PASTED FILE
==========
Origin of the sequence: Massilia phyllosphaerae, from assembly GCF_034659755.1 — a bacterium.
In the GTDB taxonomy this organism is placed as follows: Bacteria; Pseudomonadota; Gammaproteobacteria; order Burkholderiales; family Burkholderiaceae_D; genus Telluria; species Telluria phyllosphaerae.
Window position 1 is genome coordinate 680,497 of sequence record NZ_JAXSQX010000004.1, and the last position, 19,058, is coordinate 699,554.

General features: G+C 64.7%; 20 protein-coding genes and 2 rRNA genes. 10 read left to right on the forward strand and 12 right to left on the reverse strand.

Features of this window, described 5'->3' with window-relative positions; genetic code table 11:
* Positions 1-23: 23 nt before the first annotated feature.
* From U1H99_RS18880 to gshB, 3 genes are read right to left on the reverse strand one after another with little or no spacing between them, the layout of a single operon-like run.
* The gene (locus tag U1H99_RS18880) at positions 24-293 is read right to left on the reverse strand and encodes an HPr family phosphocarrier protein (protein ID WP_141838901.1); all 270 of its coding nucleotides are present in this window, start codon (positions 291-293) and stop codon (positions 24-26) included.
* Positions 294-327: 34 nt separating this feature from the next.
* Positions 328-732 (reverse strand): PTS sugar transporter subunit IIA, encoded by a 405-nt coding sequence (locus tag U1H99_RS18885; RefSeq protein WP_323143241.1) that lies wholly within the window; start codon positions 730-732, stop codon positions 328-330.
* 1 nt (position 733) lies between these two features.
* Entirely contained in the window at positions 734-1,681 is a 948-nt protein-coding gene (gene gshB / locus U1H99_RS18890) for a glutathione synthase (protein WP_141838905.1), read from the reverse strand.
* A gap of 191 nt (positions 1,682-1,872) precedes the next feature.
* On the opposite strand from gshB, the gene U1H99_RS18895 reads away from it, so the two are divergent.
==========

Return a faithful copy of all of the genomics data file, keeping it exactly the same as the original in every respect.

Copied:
Origin of the sequence: Massilia phyllosphaerae, from assembly GCF_034659755.1 — a bacterium.
In the GTDB taxonomy this organism is placed as follows: Bacteria; Pseudomonadota; Gammaproteobacteria; order Burkholderiales; family Burkholderiaceae_D; genus Telluria; species Telluria phyllosphaerae.
Window position 1 is genome coordinate 680,497 of sequence record NZ_JAXSQX010000004.1, and the last position, 19,058, is coordinate 699,554.

General features: G+C 64.7%; 20 protein-coding genes and 2 rRNA genes. 10 read left to right on the forward strand and 12 right to left on the reverse strand.

Features of this window, described 5'->3' with window-relative positions; genetic code table 11:
* Positions 1-23: 23 nt before the first annotated feature.
* From U1H99_RS18880 to gshB, 3 genes are read right to left on the reverse strand one after another with little or no spacing between them, the layout of a single operon-like run.
* The gene (locus tag U1H99_RS18880) at positions 24-293 is read right to left on the reverse strand and encodes an HPr family phosphocarrier protein (protein ID WP_141838901.1); all 270 of its coding nucleotides are present in this window, start codon (positions 291-293) and stop codon (positions 24-26) included.
* Positions 294-327: 34 nt separating this feature from the next.
* Positions 328-732 (reverse strand): PTS sugar transporter subunit IIA, encoded by a 405-nt coding sequence (locus tag U1H99_RS18885; RefSeq protein WP_323143241.1) that lies wholly within the window; start codon positions 730-732, stop codon positions 328-330.
* 1 nt (position 733) lies between these two features.
* Entirely contained in the window at positions 734-1,681 is a 948-nt protein-coding gene (gene gshB / locus U1H99_RS18890) for a glutathione synthase (protein WP_141838905.1), read from the reverse strand.
* A gap of 191 nt (positions 1,682-1,872) precedes the next feature.
* On the opposite strand from gshB, the gene U1H99_RS18895 reads away from it, so the two are divergent.